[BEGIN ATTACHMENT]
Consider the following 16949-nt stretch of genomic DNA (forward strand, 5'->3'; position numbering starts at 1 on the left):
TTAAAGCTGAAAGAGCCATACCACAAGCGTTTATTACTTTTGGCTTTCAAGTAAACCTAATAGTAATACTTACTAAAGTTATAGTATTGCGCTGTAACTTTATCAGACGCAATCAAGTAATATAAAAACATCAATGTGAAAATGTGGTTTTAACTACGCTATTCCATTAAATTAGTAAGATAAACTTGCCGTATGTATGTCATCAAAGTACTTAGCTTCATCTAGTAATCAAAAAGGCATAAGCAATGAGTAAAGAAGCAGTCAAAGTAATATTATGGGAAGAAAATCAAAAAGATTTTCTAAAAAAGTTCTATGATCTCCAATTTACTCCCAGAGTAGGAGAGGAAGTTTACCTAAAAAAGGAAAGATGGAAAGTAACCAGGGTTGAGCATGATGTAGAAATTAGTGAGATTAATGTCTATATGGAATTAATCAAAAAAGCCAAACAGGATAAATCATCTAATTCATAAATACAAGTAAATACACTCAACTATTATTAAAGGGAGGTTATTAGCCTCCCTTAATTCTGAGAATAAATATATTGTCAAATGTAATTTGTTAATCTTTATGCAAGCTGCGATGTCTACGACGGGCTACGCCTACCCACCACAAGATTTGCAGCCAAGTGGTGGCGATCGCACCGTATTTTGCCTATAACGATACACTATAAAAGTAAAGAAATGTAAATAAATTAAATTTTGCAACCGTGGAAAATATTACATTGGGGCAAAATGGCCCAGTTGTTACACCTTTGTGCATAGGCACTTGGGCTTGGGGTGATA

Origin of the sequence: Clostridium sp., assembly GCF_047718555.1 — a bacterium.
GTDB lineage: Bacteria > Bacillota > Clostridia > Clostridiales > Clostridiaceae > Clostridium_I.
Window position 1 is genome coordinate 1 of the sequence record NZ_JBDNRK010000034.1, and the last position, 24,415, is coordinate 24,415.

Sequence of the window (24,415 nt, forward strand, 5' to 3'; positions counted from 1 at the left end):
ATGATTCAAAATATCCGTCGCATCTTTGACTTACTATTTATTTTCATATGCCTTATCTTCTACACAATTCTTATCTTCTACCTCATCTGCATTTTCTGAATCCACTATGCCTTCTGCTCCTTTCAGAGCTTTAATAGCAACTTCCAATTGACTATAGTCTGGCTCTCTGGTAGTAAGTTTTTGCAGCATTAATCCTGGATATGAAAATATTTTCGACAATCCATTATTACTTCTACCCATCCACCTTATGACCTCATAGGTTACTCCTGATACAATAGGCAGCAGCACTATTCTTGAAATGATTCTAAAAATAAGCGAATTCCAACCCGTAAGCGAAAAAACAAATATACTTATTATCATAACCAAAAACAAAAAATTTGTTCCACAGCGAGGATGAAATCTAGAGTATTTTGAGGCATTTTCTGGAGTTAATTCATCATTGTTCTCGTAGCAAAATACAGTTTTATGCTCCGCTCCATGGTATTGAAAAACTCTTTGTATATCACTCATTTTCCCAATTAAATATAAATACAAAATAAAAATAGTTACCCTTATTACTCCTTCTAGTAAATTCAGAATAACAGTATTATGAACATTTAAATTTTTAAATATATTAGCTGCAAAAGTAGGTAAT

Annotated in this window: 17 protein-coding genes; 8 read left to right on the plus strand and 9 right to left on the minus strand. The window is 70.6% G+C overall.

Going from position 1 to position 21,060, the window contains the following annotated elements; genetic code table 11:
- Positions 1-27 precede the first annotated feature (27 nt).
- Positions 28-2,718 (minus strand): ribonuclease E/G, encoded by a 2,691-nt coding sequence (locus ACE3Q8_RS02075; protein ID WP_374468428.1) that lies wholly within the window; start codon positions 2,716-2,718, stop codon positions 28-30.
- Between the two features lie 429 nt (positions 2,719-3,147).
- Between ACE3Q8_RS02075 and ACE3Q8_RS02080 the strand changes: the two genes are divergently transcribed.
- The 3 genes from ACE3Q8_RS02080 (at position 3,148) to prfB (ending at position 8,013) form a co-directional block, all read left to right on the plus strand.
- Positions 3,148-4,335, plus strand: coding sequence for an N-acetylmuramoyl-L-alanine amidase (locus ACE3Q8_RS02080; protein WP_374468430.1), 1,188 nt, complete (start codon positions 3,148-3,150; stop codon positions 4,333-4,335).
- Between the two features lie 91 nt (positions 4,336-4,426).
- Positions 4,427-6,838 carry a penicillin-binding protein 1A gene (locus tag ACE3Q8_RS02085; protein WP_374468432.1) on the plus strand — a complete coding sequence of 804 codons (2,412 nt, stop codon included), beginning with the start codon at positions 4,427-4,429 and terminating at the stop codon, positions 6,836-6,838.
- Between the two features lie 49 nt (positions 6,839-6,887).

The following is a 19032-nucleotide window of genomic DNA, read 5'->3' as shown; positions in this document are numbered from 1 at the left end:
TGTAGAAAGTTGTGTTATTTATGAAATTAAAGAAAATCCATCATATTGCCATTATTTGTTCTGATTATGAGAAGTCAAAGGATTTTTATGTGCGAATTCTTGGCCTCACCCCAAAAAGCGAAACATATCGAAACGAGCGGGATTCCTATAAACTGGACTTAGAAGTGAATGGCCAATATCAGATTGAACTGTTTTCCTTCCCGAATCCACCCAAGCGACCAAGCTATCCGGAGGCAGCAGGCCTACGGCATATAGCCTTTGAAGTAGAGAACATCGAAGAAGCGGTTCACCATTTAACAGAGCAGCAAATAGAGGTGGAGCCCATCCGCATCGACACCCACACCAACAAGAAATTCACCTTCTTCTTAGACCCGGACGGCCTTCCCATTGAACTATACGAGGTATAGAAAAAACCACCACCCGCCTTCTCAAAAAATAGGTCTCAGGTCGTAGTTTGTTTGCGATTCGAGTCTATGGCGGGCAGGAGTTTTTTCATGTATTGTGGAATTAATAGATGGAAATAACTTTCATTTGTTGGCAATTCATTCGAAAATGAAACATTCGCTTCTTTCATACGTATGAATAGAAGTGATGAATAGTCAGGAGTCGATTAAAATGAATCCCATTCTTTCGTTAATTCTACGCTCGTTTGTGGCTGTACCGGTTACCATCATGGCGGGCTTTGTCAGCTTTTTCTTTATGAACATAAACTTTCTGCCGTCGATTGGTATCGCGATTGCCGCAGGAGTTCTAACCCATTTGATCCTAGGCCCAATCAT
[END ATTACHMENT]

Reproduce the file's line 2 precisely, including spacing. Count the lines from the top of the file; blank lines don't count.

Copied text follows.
TTAAAGCTGAAAGAGCCATACCACAAGCGTTTATTACTTTTGGCTTTCAAGTAAACCTAATAGTAATACTTACTAAAGTTATAGTATTGCGCTGTAACTTTATCAGACGCAATCAAGTAATATAAAAACATCAATGTGAAAATGTGGTTTTAACTACGCTATTCCATTAAATTAGTAAGATAAACTTGCCGTATGTATGTCATCAAAGTACTTAGCTTCATCTAGTAATCAAAAAGGCATAAGCAATGAGTAAAGAAGCAGTCAAAGTAATATTATGGGAAGAAAATCAAAAAGATTTTCTAAAAAAGTTCTATGATCTCCAATTTACTCCCAGAGTAGGAGAGGAAGTTTACCTAAAAAAGGAAAGATGGAAAGTAACCAGGGTTGAGCATGATGTAGAAATTAGTGAGATTAATGTCTATATGGAATTAATCAAAAAAGCCAAACAGGATAAATCATCTAATTCATAAATACAAGTAAATACACTCAACTATTATTAAAGGGAGGTTATTAGCCTCCCTTAATTCTGAGAATAAATATATTGTCAAATGTAATTTGTTAATCTTTATGCAAGCTGCGATGTCTACGACGGGCTACGCCTACCCACCACAAGATTTGCAGCCAAGTGGTGGCGATCGCACCGTATTTTGCCTATAACGATACACTATAAAAGTAAAGAAATGTAAATAAATTAAATTTTGCAACCGTGGAAAATATTACATTGGGGCAAAATGGCCCAGTTGTTACACCTTTGTGCATAGGCACTTGGGCTTGGGGTGATA